Colorado Avalanche: Something Different On Opening Night

Mandatory Credit: Isaiah J. Downing-USA TODAY Sports
Mandatory Credit: Isaiah J. Downing-USA TODAY Sports /

Looking at the biggest differences between the year’s Colorado Avalanche team compared to previous seasons.

The Colorado Avalanche are undefeated. It’s only one game and the NHL season is a marathon, not a sprint, but the Avs looked like a different team than they were a season ago. First and foremost; they battled back from adversity, got the lead, didn’t completely blow the lead, and won the game. Every Avs fan lost count of how many times the team would blow a third period lead last season, but so far they’re 0/1 in blown leads this year. That’s one stat where you actually want a low percentage.

Aside from not blowing a 5-2 lead, and I should note that they tried pretty hard to do it and almost succeeded, the Avs we saw on Saturday night weren’t the Avs that we saw for the majority of last season.

They just looked faster. Everyone likes to compliment the Avs on their speed. Nathan MacKinnon and Matt Duchene are two of the speediest skaters in the league. Mikhael Grigorenko is a strong skater who can make with the best of them. Gabriel Landeskog blends power and speed. Tyson Barrie and Erik Johnson are very smooth on the back end.

Despite the narrative that the Avs are a good skating team with speed to burn, we didn’t see it a whole lot in games. Obviously the individual talent shined, and MacKinnon would blow by defenders while Johnson would weave in and out of traffic, but it was all individual efforts and not the team taking advantage of their skating talent.

Against the Dallas Stars, the best team in the league last year when it came to producing offense, the Avs outplayed them offensively. They were making quick decisions with the puck, getting it up ice and allowing their best players to utilize their talent. They looked much faster and much smoother in transition, leading to multiple chances and rushes.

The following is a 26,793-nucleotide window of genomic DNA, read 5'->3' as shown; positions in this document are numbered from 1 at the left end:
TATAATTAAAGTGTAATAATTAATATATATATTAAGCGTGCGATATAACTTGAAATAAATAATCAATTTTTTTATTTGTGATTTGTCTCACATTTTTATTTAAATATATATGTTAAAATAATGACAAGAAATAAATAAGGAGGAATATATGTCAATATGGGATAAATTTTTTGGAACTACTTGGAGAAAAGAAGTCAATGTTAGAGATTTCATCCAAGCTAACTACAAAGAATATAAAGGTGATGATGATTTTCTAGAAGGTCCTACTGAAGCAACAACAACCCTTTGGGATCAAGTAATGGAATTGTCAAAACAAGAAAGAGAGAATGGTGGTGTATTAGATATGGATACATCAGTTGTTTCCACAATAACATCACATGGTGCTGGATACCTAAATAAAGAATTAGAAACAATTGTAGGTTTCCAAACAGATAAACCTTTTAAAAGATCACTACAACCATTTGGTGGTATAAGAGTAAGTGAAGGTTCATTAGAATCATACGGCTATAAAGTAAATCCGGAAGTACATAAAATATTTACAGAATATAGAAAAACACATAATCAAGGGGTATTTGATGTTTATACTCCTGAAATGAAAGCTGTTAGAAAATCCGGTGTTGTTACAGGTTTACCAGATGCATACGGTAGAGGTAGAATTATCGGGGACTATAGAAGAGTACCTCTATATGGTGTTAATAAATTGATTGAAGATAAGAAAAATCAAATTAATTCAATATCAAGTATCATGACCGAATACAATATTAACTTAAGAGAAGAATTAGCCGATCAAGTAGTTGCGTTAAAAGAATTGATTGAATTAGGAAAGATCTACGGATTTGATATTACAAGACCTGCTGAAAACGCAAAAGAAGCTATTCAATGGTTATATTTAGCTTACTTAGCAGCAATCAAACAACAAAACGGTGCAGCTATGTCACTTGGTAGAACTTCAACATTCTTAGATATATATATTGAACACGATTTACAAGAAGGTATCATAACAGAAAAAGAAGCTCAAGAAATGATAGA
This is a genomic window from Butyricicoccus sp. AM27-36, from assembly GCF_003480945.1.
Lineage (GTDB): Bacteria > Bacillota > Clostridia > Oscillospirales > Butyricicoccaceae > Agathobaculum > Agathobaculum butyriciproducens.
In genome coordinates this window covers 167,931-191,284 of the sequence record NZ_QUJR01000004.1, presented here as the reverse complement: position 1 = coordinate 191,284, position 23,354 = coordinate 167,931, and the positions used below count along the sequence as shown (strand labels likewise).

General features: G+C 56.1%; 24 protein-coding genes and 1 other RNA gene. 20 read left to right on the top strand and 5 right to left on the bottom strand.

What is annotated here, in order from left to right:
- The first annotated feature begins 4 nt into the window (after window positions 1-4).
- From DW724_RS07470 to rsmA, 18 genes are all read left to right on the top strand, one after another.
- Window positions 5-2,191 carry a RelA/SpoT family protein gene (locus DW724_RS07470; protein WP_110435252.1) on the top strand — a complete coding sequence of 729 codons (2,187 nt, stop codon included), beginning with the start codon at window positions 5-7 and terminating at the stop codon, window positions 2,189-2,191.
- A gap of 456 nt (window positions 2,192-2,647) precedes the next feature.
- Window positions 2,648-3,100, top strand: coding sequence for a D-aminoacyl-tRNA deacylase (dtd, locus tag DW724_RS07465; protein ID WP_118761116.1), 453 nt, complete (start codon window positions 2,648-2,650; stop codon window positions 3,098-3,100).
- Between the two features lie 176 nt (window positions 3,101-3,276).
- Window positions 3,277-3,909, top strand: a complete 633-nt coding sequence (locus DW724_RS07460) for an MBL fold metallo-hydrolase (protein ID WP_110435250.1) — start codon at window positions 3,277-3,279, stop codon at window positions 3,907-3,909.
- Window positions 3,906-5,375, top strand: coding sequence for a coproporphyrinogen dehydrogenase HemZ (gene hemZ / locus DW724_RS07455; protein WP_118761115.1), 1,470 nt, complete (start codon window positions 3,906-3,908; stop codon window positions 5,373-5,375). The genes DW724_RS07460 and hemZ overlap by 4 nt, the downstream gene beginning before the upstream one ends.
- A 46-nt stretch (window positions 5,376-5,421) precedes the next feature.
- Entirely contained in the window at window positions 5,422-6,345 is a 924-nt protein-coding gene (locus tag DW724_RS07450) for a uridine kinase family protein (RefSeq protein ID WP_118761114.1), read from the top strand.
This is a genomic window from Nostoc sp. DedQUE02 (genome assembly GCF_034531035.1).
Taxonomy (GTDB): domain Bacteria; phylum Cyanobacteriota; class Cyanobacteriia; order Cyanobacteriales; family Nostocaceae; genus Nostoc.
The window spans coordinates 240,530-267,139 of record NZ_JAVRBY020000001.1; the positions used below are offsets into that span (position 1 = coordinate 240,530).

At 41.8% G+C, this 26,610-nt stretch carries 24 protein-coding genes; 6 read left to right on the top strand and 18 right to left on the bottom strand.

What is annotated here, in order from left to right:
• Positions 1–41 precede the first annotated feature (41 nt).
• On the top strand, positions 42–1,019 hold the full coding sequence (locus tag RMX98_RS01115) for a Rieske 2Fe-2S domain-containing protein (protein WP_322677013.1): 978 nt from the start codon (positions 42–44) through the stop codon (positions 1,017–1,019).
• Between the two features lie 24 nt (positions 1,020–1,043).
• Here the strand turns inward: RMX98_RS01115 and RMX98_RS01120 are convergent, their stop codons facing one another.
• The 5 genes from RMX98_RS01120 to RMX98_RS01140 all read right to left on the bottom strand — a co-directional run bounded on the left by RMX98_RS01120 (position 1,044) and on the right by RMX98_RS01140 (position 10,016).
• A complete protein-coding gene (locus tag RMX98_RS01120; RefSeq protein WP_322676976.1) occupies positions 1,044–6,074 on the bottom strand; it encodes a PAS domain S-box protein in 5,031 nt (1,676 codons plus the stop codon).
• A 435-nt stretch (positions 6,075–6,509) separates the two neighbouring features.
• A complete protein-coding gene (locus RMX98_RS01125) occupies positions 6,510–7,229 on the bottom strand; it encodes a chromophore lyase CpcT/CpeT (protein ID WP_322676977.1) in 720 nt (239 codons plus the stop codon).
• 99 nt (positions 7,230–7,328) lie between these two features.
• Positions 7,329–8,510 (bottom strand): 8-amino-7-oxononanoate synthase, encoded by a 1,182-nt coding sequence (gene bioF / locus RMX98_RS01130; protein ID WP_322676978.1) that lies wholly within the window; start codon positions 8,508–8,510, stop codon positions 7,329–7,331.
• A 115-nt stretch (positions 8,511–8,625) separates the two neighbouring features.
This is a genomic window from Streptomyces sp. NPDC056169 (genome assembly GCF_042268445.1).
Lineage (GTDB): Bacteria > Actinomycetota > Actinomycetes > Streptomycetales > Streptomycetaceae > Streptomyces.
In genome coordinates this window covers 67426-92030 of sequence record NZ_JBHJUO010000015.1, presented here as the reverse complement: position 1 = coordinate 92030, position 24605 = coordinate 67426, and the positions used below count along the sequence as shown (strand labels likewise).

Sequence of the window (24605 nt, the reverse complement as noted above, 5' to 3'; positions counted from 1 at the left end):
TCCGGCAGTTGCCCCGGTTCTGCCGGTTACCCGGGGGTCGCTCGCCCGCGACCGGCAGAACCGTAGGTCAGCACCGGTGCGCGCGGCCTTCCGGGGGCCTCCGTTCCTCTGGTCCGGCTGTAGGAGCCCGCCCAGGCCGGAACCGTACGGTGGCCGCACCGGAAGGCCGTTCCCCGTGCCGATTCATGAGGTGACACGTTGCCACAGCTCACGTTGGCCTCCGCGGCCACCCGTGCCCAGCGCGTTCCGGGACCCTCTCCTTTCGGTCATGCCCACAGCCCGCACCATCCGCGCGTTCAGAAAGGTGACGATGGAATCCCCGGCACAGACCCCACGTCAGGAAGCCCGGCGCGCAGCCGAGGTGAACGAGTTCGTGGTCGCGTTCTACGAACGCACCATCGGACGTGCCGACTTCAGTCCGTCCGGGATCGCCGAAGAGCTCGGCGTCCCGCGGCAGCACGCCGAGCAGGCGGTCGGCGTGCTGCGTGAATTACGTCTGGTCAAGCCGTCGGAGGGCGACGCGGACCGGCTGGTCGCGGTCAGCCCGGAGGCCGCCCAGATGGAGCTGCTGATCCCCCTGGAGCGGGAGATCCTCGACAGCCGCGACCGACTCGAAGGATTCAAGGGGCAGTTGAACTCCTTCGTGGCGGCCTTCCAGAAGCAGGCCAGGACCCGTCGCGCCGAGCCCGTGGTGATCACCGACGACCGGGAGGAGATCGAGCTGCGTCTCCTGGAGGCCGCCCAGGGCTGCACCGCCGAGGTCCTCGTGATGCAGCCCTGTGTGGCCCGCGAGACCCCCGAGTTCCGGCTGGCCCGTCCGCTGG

The biggest difference I noticed was in their forecheck. Not since the days of Dan Hinote have I seen the Avs attack the other team so aggressively. The line of Andreas Martinsen, Ben Smith, and Blake Comeau hounded the Dallas defenders all night and created a couple of turnovers that led to scoring chances. It wasn’t just them, though. All four lines pressured Dallas and forced them into some bad turnovers. Had the puck bounced the Avs way a little more, they could have easily add another couple of goals.

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This wasn’t a team that sat back when they took a 5-2 lead. Yes, Dallas cut things to 5-4, but it’s not because the Avs sat around and watched them control possession before eventually giving up the goal.

That doesn’t mean they were perfect. You can’t give up five goals and be perfect. The penalty kill, which was great in the preseason, didn’t look good. There was some miscommunication on a couple of plays, players still have trouble clearing the zone at crucial moments, and the defense didn’t do a great job of clearing the crease throughout the game.

I think the penalty kill will be better (not every team has the firepower that Dallas has) and the communication issues will hopefully be cleared up as the players get more comfortable with each other and the new system. Clearing the puck out of the zone is just a matter of being smart with the puck and not rushing things. It’s not something that comes natural to every player, but hopefully guys learn and can clean this up.

Clearing the front of the net doesn’t necessarily mean pushing a guy out of the way. The Avs aren’t especially big on defense, with the obvious exception being Nikita Zadarov, but just tying up or lifting a guys stick can go a long way in preventing a goal.

It’s only one game. The Avs could go 1-81 and this post could look really dumb in a few months, but I think anyone who watched the game last night saw something that we haven’t seen since the coaching debut of Patrick Roy. That game started the magical year that was the 2013-2014 season, but this team still feels different. They didn’t luck into chances and capitalize on them. They outplayed the best team in the West last year.

Next: Debating Patrick Roy

We can only hope that this is the start of not just a magical season, but a magical era.